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SC ruling on anti-terrorism law: 'Small, important' win for 'defeated' human rights

Kristine Joy Patag - Philstar.com
SC ruling on anti-terrorism law: 'Small, important' win for 'defeated' human rights
Anti-riot policemen block protesters wearing face masks and face shield against COVID-19, during a protest outside the supreme court in Manila on Feb. 2, 2021, as the tribunal prepares to hear a case asking the court to declare the law as unconstitutional.
AFP / Ted Aljibe

MANILA, Philippines — The long, anxious wait of 37 groups of petitioners assailing the Anti-Terrorism Act of 2020 ended with a “small win,” as the Supreme Court struck down a dangerous qualifier on protests and advocacy work but they vowed: The bigger fight for human rights continues.

The SC voted 12-3 to declare as unconstitutional the qualifier to the proviso in Section 4 of the Republic Act 11479, that read "which are not intended to cause death or serious physical harm to a person, to endanger a person’s life, or to create a serious risk to public safety" for being "overbroad and violative of freedom of expression."

The qualifier was attached to exception that "terrorism as defined in this section shall not include advocacy, protest, dissent, stoppage of work, industrial or mass action, and other similar exercises of civil and political rights."

Rep. Edcel Lagman (Albay), one of the oralists, welcomed the SC move which he said "corrects the erroneous and dangerous view of the law’s proponents that equate activism with terrorism."

The move of the SC may ease the fears of some of the petitioners, including groups that mount protests and rallies, who raised that the wording of the assailed section is vague and gives authorities, whose track record does not inspire confidence, unbridled discretion on how to entertain it.

For the Free Legal Assistance Group, the SC vote on part of Section 4, is an "important win for the protection of civil liberties."

"The vote 12-3, as contained in the Court’s advisory, sustains FLAG’s position on this issue and affirms the inherent danger posed to civil liberties by the language of the qualifier to the proviso," they added.

Court rules activism is not terrorism

BAYAN Secretary General Renato Reyes said in a statement: "Our main win from the SC ruling on the terror law is that activism is not terrorism. This is a partial victory for petitioners as protests and advocacy are not acts of terror."

The National Union Peoples’ of Lawyers, counsel to petitioners and to many activists haled to court, said the SC's move was an assurance on the exercise of civil and political rights. It "[sustains] our position that activism and advocacy are legitimate activities and sacred rights of the people and should not be considered as terrorism at all," they added.

Lawyer Tony La Viña, counsel for Indigenous Peoples petitioners, also counted the SC ruling as a "small but important victory in a big defeat for human rights."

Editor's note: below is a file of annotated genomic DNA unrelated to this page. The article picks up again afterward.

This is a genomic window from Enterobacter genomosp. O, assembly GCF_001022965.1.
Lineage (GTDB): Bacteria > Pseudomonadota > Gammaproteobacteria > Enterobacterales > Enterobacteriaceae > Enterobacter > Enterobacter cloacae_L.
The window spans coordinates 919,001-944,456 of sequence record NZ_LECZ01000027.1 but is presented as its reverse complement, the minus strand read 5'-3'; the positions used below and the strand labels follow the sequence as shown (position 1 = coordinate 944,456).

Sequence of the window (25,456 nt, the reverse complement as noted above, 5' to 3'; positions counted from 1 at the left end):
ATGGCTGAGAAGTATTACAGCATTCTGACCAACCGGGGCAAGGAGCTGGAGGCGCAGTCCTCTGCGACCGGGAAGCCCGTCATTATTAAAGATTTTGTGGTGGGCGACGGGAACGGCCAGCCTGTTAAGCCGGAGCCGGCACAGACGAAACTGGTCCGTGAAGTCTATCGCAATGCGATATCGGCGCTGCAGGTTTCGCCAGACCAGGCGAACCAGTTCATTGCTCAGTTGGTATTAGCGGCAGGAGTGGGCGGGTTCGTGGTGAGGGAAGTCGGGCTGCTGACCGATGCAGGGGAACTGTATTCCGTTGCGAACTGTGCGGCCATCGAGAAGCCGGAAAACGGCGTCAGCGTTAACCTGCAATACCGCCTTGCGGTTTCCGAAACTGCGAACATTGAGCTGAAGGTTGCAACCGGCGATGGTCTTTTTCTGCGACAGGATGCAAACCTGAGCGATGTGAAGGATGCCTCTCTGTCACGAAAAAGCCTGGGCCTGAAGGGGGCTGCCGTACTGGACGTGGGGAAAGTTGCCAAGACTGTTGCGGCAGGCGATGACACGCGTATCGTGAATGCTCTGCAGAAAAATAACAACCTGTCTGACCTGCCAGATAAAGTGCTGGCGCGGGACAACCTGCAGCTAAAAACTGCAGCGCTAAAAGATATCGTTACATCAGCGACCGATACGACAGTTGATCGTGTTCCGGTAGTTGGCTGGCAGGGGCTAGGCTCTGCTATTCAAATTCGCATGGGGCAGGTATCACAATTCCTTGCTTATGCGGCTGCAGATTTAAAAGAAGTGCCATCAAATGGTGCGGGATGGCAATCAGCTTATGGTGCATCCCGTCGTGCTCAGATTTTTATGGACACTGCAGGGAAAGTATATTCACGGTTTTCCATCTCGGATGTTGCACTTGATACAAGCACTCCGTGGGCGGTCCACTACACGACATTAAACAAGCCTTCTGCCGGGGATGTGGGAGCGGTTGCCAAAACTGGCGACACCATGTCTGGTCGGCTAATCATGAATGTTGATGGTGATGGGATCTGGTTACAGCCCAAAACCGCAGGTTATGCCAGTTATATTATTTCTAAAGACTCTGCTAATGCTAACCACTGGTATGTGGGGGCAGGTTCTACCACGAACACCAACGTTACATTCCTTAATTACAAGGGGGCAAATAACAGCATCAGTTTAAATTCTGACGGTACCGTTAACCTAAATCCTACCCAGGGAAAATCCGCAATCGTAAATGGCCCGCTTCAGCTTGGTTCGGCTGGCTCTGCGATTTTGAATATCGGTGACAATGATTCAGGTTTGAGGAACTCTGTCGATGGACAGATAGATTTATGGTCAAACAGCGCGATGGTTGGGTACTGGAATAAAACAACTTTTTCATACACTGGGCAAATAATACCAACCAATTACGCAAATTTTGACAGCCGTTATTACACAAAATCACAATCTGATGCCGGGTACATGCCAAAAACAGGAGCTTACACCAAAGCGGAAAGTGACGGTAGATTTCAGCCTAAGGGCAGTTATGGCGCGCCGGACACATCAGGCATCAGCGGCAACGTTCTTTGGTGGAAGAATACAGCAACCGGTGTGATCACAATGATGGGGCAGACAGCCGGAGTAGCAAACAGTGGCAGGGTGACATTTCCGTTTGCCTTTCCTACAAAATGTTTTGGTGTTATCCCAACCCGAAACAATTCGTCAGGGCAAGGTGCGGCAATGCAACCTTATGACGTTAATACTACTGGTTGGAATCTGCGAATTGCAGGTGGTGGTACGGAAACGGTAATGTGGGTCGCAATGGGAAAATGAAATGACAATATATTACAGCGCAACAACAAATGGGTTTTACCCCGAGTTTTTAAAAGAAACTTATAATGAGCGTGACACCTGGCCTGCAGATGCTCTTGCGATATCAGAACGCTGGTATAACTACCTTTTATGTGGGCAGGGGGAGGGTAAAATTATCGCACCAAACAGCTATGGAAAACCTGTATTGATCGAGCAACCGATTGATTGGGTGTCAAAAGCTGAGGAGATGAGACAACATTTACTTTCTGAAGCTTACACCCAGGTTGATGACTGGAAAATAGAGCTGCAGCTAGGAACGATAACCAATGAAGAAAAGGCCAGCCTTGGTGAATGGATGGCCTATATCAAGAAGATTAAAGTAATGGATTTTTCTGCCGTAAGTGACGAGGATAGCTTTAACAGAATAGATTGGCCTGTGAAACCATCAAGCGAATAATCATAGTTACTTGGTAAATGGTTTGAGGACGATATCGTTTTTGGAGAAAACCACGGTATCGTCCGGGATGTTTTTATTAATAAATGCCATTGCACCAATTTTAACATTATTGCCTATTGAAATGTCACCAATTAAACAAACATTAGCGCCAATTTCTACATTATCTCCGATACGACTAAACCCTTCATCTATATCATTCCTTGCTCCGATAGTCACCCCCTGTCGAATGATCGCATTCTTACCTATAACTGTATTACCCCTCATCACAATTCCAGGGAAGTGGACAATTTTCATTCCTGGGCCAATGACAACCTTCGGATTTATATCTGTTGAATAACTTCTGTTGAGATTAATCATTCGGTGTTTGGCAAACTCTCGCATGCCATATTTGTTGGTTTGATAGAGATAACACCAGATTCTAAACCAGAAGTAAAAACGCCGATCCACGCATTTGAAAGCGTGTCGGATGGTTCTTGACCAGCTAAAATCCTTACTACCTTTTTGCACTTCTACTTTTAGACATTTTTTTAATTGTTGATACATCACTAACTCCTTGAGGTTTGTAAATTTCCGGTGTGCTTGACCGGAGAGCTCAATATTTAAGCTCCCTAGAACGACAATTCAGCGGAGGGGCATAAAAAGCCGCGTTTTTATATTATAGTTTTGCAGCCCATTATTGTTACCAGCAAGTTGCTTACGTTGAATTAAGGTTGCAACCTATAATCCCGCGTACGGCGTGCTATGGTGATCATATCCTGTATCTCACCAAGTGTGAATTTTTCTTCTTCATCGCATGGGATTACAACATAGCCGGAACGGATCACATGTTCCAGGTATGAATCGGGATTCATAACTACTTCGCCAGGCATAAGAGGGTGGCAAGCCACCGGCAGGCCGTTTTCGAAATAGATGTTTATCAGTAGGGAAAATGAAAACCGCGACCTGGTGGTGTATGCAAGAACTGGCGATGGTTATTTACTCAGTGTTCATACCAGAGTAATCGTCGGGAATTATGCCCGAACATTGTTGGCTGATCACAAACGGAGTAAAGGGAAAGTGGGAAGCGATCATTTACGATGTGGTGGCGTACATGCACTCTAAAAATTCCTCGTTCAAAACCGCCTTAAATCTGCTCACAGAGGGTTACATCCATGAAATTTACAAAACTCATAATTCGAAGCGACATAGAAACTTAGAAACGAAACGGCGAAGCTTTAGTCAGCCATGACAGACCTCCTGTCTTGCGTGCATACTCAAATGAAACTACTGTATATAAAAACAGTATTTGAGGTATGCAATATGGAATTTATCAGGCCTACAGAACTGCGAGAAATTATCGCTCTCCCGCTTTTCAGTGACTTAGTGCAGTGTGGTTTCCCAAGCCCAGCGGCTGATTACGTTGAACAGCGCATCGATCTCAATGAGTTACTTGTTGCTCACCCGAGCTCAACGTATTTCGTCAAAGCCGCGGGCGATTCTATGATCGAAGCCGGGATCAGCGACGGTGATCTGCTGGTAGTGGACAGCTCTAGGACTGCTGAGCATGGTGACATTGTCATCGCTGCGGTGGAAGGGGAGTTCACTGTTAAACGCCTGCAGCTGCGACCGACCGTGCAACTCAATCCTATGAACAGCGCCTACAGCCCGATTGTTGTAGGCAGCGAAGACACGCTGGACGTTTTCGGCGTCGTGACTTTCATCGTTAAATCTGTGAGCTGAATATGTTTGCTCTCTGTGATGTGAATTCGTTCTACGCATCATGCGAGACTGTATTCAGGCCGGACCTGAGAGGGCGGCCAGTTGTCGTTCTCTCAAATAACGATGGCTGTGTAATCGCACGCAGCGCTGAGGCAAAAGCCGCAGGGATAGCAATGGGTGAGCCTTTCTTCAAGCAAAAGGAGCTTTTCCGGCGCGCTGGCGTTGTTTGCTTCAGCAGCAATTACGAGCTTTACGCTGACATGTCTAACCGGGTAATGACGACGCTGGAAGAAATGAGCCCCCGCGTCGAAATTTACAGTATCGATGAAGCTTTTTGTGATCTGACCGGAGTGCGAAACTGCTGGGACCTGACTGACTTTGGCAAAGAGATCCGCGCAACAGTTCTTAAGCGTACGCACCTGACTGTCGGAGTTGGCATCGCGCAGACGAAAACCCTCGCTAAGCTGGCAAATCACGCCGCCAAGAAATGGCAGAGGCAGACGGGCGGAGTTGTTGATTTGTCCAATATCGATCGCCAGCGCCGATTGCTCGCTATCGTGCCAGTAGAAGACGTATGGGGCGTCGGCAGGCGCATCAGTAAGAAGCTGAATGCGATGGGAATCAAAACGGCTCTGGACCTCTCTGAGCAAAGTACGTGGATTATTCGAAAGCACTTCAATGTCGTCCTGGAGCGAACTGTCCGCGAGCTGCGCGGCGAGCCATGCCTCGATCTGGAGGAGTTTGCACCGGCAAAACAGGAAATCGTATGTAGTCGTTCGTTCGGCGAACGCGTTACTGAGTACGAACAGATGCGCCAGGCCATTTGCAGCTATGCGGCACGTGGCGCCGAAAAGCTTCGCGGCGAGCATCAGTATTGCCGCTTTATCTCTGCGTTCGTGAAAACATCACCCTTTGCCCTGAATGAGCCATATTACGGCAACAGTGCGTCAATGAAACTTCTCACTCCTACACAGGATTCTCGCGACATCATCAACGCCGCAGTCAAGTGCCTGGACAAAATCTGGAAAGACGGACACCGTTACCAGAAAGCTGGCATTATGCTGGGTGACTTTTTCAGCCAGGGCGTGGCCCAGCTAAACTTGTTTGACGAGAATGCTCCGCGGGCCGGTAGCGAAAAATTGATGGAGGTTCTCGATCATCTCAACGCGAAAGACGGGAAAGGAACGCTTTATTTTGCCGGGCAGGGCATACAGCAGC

"The declaration of unconstitutionality of the provision in Section 4—which defined terrorism as including constitutionally protected acts when it leads to certain outcomes—is a big victory for the petitioners. But it is a small victory in what is still a big defeat for human rights," he added.

Large part of the law still intact

Aside from the declaring part of Section 4 as unconstitutional, the SC also voted 9-6 that allowing the Anti-Terrorism Council to adopt requests for designation by other jurisdictions or supranational jurisdictions is unconstitutional, the second method of designation under the law.

The third item on the advisory meanwhile read: "On the basis of the current petitions, all the other challenged petitions of R.A 11479 are not unconstitutional."

It also advised the parties and the public to "await the publication and read the decision and the separate opinions for the explanation of votes."

Lawyer Theodore Te, also counsel to petitioners, told reporters that the basis for the third item on the advisory remains unclear. Stressing that it is still largely speculation, he said the court may have ruled based on whether facial challenge—which petitioners mounted—is applicable to other provisions of the law.

But as it is, a large part of the feared anti-terrorism law still stands.

The heavily challenged power of the Anti-Terrorism Council to designate individuals and groups as terrorists upon finding of probable cause, which will trigger the freeze of subject’s assets, and the section of prolonged detention of up to 24 days has been retained.

BAYAN’s Reyes pointed out: "[T]he dangerous provisions of the terror law remain and can still be abused. Other dangerous provisions on designations, proscription, warrantless arrests and prolonged detention remain and must be challenged."

Karapatan Secretary General Cristina Palabay, meanwhile said that the SC’s move to "adopt repressive provisions… will only set to worsen the already dismal human rights situation in the country."

House Deputy Minority Leader Carlos Zarate (Bayan Muna partylist) said the SC’s affirmation of "many anti-people provisions" of the law "may still give the president, especially now President Duterte, a booster shot for further attacking his critics and the opposition."

Petitioners swore that they will continue to fight these provisions that they assert remain dangerous for the people’s rights.

La Viña said: "The fight including the motions for reconsideration—must now focus on the provisions that affect due process and other rights of accused: arrest, detention, designation by Anti-Terror Council, freezing of funds."

NUPL president Edre Olalia vowed: "We will certainly regroup and close ranks and file a motion for reconsideration. We will not allow the dying of the flickering light of our basic rights."

ANTI-TERRORISM LAW

SUPREME COURT

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